Y in and yang are two opposing, yet mutually dependent forces that coexist in everything and constantly adapt and change to new circumstances, creating a dynamic interplay of energies. ‘When they (yin and yang) are in harmony, all life flows forth. When in disharmony, life is destroyed. Therefore observe the Dao of harmony. But its essence does not appear. Its signs are not revealed through analogies. Let righteousness and peace occupy the chest. Fill the heart [mind] with harmony and balance. This will prolong life’. – Guan ZiYin is female, form and matter, darkness and stillness, characterised by autumn, winter and the moon, while yang is male, energy and expansion, light and movement, characterised by spring, summer and the sun.
Yin and yang theory finds expression in basic substances that comprise the human body and is concerned with analysis of the nature of a substance. In Chinese medicine these include the moist and material substances (essence, blood and fluids) described as yin and the immaterial vapour and energy (qi and consciousness) described as yang. These substances are created, renewed or stored by various organs of the body. If yin and yang are in balance, the organs are working well, and the substances are plentiful and vital, then there is health. If yin and yang are out of balance and a disruption of the organs and substances occurs, then there is illness.
The yin and yang symbol indicates homeostasis and self-regulation and serves as a reminder of the need for balance.
When they (yin and yang) are in harmony, all life flows forth. When in disharmony, life is destroyed. Therefore observe the Dao of harmony. But its essence does not appear. Its signs are not revealed through analogies. Let righteousness and peace occupy the chest. Fill the heart [mind] with harmony and balance. This will prolong life".Guan ZiAncient Chinese & philosophical text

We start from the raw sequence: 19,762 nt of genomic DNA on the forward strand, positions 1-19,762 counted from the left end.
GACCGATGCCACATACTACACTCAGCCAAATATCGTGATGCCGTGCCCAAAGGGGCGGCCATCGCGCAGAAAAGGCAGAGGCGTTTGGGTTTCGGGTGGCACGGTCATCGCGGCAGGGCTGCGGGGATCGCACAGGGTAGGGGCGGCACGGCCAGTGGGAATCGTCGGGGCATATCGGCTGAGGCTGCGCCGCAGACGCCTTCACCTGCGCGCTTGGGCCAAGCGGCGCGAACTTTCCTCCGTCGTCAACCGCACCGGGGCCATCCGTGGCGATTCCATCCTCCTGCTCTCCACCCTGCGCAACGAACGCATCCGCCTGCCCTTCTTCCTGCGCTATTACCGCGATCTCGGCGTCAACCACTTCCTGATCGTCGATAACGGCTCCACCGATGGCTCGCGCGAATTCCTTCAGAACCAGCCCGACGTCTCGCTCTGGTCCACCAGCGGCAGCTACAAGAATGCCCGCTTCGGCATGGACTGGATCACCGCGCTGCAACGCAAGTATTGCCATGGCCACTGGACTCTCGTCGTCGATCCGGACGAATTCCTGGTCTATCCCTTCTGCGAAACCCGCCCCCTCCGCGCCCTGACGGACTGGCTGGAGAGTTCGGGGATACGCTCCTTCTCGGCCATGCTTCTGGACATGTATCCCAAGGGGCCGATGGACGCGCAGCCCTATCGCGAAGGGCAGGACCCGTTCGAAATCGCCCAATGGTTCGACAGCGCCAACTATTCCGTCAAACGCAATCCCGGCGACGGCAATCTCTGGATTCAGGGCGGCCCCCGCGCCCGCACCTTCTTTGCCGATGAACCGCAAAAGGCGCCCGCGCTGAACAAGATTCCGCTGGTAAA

Illness may be the same but the persons suffering from them are different".Hsu Ta-ch’ un. Chinese Author
The Five Phases
T he five phase theory, on which ancient medicine is based, is about categorization and unification, striving to understand the relationship of each piece to the other within the whole. It developed from a close observation of the energetic changes in nature’s yearly changing cycles and transformation. These five earthly transformative energies consist of the elements water, wood, fire, earth and metal. Each of these five phases is always understood in relation to the other four, meaning each phase expands one phase, while at the same time limiting another.
Patterns, Causes and Individuality
C hinese medicine describes health and disease in terms of harmonious or disrupted ‘patterns’ using metaphorical language. A disharmony might appear in form of congestion, a weakness within the organs or substances, or the presence of a ‘climatic’ factor, such as wind, cold, heat, dampness or dryness. ‘Illness may be the same but the persons suffering from them are different’. – Hsu Ta-ch’ un. The causes are usually ascribed to lifestyle, emotional responsiveness, environmental factors, heredity and trauma.
Chinese medicine prefers to describe the unique manifestations in each person, rather than labeling the disease. Thus, it aims at treating the person’s uniqueness and tailoring treatment according to the nature of the person.